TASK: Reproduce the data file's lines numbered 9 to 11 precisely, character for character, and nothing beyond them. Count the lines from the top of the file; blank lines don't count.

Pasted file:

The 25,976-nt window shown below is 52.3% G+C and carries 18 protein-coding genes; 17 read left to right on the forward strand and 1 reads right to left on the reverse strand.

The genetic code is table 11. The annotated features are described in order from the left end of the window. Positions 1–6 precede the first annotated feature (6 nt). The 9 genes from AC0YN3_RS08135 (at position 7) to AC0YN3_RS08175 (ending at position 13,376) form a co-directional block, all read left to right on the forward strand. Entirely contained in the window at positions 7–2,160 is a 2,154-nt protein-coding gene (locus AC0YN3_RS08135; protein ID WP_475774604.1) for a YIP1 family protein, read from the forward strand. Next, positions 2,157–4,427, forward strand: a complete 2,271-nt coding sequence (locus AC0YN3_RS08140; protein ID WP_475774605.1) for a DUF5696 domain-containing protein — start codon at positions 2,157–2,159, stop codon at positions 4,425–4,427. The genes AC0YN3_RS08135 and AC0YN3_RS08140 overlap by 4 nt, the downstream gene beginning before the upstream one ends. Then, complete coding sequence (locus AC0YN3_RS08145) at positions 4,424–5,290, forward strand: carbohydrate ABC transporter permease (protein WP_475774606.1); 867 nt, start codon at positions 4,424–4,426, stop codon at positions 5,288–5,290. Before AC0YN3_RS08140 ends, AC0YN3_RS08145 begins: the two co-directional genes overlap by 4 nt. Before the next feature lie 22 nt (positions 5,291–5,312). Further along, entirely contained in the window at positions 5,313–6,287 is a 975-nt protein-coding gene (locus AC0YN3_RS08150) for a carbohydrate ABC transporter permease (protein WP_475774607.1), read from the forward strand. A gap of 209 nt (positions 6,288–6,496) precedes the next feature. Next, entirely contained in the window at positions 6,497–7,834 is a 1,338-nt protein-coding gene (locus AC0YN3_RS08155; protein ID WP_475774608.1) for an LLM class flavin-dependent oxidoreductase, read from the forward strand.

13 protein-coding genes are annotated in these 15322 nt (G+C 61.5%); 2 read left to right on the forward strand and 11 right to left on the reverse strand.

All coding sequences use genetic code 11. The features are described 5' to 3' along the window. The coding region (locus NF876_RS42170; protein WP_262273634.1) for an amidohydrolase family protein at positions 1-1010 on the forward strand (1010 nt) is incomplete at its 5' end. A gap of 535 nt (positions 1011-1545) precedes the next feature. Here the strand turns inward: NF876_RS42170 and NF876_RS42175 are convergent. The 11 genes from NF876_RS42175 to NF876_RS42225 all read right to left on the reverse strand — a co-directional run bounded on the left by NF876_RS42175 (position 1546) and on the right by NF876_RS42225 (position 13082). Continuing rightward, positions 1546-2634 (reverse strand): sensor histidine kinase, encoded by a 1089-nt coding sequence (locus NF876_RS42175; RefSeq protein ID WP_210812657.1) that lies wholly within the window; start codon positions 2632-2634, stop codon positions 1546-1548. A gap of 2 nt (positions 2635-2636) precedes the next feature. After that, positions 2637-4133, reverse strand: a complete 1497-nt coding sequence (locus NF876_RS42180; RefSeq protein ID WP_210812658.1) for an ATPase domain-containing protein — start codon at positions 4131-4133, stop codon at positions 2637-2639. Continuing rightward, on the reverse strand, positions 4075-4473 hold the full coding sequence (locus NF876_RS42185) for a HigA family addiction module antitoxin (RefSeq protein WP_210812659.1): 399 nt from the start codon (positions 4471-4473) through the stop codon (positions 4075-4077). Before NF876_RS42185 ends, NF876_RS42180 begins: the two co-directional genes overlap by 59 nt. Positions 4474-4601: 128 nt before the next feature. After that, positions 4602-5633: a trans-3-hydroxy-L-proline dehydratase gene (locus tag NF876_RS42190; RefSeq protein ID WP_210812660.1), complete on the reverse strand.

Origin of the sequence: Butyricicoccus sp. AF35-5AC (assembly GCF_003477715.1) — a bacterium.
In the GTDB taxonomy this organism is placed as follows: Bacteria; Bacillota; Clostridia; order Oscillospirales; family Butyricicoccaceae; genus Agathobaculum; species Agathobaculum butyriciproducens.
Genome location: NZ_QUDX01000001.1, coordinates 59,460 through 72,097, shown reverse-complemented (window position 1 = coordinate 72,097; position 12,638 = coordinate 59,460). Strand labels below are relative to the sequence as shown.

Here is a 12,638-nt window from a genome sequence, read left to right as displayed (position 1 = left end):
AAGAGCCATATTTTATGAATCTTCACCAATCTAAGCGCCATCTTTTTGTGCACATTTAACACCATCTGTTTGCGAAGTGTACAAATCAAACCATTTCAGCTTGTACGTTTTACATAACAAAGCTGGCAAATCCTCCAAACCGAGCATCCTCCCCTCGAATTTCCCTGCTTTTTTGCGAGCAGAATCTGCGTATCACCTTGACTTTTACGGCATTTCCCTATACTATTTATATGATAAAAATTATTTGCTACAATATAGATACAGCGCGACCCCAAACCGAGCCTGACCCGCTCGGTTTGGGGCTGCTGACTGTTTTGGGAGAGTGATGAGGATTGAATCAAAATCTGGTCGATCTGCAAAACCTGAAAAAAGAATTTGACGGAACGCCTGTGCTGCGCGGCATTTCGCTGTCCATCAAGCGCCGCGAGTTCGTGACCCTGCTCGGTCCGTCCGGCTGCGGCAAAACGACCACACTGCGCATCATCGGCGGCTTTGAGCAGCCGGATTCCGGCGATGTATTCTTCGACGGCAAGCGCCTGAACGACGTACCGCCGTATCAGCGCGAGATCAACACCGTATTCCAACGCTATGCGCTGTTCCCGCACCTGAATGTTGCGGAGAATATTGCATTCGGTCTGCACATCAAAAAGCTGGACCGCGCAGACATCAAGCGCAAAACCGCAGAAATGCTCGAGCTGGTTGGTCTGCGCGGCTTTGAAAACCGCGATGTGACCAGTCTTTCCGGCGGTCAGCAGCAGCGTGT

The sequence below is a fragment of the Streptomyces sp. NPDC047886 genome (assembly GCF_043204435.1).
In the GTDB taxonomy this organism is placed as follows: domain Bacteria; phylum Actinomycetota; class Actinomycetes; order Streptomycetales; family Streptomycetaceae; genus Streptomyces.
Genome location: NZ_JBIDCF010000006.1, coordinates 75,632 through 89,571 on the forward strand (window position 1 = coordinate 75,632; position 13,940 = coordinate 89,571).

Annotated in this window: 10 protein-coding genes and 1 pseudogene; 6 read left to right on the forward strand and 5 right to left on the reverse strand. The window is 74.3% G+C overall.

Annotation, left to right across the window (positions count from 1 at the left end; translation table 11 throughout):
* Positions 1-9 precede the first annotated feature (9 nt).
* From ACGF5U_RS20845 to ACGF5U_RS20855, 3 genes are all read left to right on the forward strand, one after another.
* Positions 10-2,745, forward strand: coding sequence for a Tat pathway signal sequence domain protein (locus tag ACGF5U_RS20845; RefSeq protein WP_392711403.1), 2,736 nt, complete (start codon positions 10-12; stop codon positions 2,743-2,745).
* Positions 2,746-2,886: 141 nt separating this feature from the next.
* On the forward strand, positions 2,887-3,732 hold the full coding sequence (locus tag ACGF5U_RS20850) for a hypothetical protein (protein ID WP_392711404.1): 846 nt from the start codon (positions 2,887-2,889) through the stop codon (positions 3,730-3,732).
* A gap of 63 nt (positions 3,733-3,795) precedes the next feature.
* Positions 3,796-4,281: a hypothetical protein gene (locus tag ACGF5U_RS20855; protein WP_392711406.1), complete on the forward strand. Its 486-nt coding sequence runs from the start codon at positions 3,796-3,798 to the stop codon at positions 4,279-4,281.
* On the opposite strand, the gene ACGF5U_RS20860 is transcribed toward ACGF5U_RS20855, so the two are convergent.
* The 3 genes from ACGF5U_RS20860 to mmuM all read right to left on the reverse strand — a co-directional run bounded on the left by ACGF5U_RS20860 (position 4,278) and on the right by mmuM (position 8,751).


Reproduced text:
AAGAGCCATATTTTATGAATCTTCACCAATCTAAGCGCCATCTTTTTGTGCACATTTAACACCATCTGTTTGCGAAGTGTACAAATCAAACCATTTCAGCTTGTACGTTTTACATAACAAAGCTGGCAAATCCTCCAAACCGAGCATCCTCCCCTCGAATTTCCCTGCTTTTTTGCGAGCAGAATCTGCGTATCACCTTGACTTTTACGGCATTTCCCTATACTATTTATATGATAAAAATTATTTGCTACAATATAGATACAGCGCGACCCCAAACCGAGCCTGACCCGCTCGGTTTGGGGCTGCTGACTGTTTTGGGAGAGTGATGAGGATTGAATCAAAATCTGGTCGATCTGCAAAACCTGAAAAAAGAATTTGACGGAACGCCTGTGCTGCGCGGCATTTCGCTGTCCATCAAGCGCCGCGAGTTCGTGACCCTGCTCGGTCCGTCCGGCTGCGGCAAAACGACCACACTGCGCATCATCGGCGGCTTTGAGCAGCCGGATTCCGGCGATGTATTCTTCGACGGCAAGCGCCTGAACGACGTACCGCCGTATCAGCGCGAGATCAACACCGTATTCCAACGCTATGCGCTGTTCCCGCACCTGAATGTTGCGGAGAATATTGCATTCGGTCTGCACATCAAAAAGCTGGACCGCGCAGACATCAAGCGCAAAACCGCAGAAATGCTCGAGCTGGTTGGTCTGCGCGGCTTTGAAAACCGCGATGTGACCAGTCTTTCCGGCGGTCAGCAGCAGCGTGT

The sequence below is a fragment of the Streptomyces sp. NPDC047886 genome (assembly GCF_043204435.1).
In the GTDB taxonomy this organism is placed as follows: domain Bacteria; phylum Actinomycetota; class Actinomycetes; order Streptomycetales; family Streptomycetaceae; genus Streptomyces.